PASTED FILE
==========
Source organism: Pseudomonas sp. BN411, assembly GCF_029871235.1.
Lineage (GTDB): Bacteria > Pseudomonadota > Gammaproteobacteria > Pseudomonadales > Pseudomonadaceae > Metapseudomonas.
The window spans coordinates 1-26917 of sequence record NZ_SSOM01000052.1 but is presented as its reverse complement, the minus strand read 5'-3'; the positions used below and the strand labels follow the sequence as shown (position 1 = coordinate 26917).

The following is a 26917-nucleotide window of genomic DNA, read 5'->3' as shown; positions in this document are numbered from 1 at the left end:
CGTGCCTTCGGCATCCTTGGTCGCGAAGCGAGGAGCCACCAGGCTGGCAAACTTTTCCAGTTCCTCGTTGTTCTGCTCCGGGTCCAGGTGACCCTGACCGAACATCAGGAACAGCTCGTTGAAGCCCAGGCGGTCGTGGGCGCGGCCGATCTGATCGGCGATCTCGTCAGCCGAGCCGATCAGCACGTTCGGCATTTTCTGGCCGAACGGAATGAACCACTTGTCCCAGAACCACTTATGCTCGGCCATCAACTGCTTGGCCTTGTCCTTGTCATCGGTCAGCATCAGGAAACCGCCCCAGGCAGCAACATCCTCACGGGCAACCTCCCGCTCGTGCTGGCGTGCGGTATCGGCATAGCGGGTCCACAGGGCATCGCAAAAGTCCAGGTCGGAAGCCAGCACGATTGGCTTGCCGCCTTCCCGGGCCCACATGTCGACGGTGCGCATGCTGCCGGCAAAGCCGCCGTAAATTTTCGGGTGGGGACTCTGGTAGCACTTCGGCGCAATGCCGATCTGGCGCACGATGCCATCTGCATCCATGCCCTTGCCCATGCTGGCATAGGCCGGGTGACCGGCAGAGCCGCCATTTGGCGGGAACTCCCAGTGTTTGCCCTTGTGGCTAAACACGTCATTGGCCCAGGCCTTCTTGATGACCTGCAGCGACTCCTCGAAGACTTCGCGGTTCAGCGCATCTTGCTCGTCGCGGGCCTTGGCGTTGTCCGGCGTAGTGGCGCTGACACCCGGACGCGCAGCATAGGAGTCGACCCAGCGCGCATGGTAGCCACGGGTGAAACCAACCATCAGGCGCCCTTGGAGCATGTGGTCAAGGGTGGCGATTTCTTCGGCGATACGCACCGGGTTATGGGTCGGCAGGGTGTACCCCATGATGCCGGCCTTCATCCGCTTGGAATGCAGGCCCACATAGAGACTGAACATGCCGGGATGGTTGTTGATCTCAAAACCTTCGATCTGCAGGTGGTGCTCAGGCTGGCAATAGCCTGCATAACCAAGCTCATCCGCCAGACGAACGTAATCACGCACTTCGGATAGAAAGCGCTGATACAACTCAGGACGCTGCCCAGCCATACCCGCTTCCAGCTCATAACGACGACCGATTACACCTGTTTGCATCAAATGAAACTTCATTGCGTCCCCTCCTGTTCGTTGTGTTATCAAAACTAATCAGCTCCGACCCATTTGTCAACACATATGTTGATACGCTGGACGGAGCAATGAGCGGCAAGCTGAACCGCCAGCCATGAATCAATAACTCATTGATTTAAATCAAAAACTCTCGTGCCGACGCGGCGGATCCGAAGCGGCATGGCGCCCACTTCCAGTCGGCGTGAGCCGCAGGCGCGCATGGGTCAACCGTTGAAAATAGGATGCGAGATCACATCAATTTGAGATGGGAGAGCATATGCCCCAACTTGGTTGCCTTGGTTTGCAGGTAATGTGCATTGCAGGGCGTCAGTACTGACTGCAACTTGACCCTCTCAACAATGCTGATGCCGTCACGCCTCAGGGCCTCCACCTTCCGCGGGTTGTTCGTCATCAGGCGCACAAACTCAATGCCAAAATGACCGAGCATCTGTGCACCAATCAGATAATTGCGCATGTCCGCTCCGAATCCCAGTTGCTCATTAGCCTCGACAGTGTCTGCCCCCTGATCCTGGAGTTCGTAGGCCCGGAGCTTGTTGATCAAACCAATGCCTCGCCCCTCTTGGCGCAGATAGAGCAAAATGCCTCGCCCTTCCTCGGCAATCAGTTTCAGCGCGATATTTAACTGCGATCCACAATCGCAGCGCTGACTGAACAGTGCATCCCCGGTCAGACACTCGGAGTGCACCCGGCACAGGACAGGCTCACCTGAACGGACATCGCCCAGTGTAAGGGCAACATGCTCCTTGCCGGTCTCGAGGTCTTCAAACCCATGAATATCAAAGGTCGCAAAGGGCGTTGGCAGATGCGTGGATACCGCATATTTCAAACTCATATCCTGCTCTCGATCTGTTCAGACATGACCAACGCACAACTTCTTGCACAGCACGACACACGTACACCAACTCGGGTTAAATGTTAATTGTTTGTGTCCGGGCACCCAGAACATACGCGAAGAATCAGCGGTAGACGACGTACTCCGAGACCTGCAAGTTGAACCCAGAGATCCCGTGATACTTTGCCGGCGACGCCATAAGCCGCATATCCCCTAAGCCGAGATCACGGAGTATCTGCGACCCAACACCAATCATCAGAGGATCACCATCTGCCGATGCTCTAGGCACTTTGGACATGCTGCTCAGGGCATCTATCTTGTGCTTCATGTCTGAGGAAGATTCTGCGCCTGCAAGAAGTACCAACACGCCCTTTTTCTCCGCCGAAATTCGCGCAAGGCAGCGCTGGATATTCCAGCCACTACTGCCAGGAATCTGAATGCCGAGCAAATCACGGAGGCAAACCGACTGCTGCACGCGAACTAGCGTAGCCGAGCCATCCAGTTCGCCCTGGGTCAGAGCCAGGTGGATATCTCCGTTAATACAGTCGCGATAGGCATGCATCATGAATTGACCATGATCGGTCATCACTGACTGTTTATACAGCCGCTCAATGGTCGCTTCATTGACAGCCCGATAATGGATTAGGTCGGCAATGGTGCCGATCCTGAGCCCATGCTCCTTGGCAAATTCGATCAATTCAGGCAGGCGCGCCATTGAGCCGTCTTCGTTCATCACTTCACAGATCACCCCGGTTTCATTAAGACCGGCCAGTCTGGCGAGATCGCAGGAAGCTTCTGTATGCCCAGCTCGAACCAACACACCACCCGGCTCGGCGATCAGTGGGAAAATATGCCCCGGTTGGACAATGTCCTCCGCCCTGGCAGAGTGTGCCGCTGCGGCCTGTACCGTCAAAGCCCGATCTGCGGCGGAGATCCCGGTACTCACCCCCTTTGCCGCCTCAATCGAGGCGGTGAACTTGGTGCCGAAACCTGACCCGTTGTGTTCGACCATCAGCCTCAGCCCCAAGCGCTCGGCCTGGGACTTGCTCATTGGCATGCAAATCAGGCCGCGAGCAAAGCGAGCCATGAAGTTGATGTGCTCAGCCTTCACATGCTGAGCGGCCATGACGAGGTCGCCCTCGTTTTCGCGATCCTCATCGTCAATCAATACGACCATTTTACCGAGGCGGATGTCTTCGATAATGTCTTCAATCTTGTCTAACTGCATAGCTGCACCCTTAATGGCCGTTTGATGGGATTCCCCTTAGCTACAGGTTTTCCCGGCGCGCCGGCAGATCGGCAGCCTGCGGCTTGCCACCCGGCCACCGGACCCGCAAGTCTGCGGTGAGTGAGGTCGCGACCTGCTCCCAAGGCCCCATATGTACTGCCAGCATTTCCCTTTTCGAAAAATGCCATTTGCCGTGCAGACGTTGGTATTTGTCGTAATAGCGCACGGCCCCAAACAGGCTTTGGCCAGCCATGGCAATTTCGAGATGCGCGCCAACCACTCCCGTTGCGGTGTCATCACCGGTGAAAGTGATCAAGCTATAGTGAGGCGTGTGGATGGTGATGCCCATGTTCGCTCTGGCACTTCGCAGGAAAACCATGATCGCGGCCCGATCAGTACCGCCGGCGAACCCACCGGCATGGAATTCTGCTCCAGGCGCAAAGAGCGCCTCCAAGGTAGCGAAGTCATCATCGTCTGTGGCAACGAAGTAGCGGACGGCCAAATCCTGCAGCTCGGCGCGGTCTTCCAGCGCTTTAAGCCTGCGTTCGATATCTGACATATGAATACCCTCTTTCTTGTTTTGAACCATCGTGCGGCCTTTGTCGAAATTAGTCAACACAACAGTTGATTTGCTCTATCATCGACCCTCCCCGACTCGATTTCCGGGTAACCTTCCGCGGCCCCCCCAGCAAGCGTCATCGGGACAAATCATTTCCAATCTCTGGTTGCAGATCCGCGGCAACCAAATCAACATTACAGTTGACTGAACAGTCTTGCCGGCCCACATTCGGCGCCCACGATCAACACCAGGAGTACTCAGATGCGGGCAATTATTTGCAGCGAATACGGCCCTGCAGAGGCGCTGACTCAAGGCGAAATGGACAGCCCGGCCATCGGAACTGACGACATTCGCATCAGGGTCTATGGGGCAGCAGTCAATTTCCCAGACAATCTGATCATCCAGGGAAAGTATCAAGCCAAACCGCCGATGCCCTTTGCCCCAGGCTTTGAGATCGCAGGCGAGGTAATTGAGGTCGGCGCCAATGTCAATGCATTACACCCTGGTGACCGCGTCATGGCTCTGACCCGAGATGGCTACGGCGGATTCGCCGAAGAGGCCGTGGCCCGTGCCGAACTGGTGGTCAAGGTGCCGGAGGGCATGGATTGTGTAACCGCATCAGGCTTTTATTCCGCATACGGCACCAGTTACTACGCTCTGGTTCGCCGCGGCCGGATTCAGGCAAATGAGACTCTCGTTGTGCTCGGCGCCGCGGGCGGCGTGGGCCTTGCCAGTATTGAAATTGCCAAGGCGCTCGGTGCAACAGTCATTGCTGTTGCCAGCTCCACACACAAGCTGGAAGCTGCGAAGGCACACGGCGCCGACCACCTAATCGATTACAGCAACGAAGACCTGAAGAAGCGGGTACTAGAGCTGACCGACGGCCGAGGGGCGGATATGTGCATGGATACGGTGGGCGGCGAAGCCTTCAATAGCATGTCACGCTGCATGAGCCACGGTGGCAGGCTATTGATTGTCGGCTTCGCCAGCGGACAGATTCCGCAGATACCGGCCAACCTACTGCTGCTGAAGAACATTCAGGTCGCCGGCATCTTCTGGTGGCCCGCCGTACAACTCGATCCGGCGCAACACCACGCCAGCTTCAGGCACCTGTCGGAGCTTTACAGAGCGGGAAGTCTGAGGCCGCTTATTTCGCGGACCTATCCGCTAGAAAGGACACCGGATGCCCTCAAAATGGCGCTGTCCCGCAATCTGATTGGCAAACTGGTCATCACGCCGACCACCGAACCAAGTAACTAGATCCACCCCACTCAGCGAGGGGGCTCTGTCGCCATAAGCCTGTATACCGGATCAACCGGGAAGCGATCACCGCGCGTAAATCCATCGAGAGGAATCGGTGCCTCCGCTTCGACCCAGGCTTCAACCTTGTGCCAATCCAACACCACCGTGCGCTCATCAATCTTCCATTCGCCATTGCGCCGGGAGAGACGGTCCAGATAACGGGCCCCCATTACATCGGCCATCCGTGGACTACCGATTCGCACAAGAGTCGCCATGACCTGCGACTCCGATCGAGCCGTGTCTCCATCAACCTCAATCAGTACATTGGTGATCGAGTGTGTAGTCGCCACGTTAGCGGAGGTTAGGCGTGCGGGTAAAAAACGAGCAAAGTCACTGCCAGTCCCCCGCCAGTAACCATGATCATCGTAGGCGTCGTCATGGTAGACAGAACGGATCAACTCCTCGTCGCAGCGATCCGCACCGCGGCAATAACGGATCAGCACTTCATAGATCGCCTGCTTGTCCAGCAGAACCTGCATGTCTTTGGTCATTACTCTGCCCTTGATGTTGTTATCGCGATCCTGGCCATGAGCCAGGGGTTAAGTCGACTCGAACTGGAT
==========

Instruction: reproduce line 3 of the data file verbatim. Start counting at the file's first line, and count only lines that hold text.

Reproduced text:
The window spans coordinates 1-26917 of sequence record NZ_SSOM01000052.1 but is presented as its reverse complement, the minus strand read 5'-3'; the positions used below and the strand labels follow the sequence as shown (position 1 = coordinate 26917).